Corporate Blogger Russell Buckley

Blogging gives Russell Buckley of The Mobile Technology Weblog quality market exposure he couldn't get in any other way. Speaking about the corporate structures that restrains blogging, he says that "if you're worried about what employees might write about you, you've got some pretty fundamental problems in the company". Russell is the first European corporate blogger in my small survey, and of course I asked him about his opinion on the European trailing.

What do you expect/hope that the blog will deliver in terms of marketing and branding? Something different compared to other ways of communication?
It's a great way of raising personal and therefore your company's profile. It's also something I am doing as part of my job anyway - keeping up to date with what's happening, so blogging it is very little extra effort. In fact, blogging makes me analyse things more than I normally would too, which is a bonus.

But the specific benefit of marketing is that I get maybe 1,000 people to think about what I'm saying every day - and therefore thinking about me. While I hate the word, blogging can turn you into a guru quicker than any other way right now.

I couldn't get this kind of quality exposure in any other way. Even if I spent a million Euro's a year on advertising and marketing, nothing beats the fact that these people actively seek me out.

Has clients or prospects reacted in any way? What do they think?
It's difficult to say. Most/all are aware of the blog and most seem to like it. But I've only been going in this format for about 6 weeks, so early days.

Most corporate blog-examples we see are from the US. Why is that, do you think? Do you think that corporate blogs will become more significant in the UK, where you are, or in Europe as a whole?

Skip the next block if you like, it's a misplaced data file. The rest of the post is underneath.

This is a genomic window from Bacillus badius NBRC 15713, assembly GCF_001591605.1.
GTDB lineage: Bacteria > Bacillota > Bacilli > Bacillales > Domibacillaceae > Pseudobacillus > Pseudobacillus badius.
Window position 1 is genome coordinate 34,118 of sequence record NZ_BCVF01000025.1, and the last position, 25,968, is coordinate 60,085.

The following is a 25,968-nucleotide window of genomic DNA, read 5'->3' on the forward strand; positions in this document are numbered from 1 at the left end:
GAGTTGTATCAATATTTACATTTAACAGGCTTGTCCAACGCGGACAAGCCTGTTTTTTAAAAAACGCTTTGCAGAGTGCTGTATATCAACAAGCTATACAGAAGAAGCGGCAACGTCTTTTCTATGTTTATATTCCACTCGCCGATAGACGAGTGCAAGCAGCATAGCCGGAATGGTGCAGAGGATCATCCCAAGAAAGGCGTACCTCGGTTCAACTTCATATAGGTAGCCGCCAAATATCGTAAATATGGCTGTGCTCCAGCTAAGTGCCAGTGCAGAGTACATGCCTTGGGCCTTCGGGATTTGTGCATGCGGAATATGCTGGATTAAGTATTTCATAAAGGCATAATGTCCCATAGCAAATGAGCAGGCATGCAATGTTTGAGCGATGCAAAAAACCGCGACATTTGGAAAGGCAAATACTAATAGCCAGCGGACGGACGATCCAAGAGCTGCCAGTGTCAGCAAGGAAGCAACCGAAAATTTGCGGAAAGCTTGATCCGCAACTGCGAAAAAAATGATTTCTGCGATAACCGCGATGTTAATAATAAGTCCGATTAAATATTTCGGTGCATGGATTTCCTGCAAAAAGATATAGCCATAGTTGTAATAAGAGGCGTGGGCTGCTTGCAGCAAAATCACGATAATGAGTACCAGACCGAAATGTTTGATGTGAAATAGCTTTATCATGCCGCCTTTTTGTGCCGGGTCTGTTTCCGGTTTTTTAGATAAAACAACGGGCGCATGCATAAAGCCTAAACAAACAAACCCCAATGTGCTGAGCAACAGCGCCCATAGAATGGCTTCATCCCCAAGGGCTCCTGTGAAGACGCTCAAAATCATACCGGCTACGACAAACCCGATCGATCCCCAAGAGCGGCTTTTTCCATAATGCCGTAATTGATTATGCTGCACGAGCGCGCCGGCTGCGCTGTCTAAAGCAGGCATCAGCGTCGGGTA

I think that blogging generally is bigger over there (as is use of the net generally) and we've been slower to catch on. A surprising amount of people (business not technical) still don't know what blogging is, let alone understand the benefits of corporate blogging.

In the US, the profile of blogging has been higher too because of the media ownership over there. You don't get unbias reporting, so it was natural that blogging could and does fill that vacuum.

There's also a lot of fear in both traditional media (it circumvents the editorial process - dangerous for a publication) and businesses (how do we know what they'll write?). But frankly, if you're worried about what employees might write about you, you've got some pretty fundamental problems in the company.

Yes, I expect corporate blogging to really take off in 2005/6 in Europe, led by a few brave companies. Others will follow, but don't forget in the UK 50% of companies still don't have a website, so it'll be slower than you think.

The other thought I have is that for many companies a website is normally about attracting new business (generalisation, I know) and that once someone is a customer they may not ever go to the website. A blog is as much about communicating effectively with existing customers as attracting new ones. A clever corporate blog will create dialogue and feedback both ways. This adds value to the customer and the corporate blogger.

A marketing director (as an example) will think nothing of spending a morning attending focus group meetings of a few dozen customers. But if your blog takes off you can be meeting thousands of customers every day, without leaving your desk.

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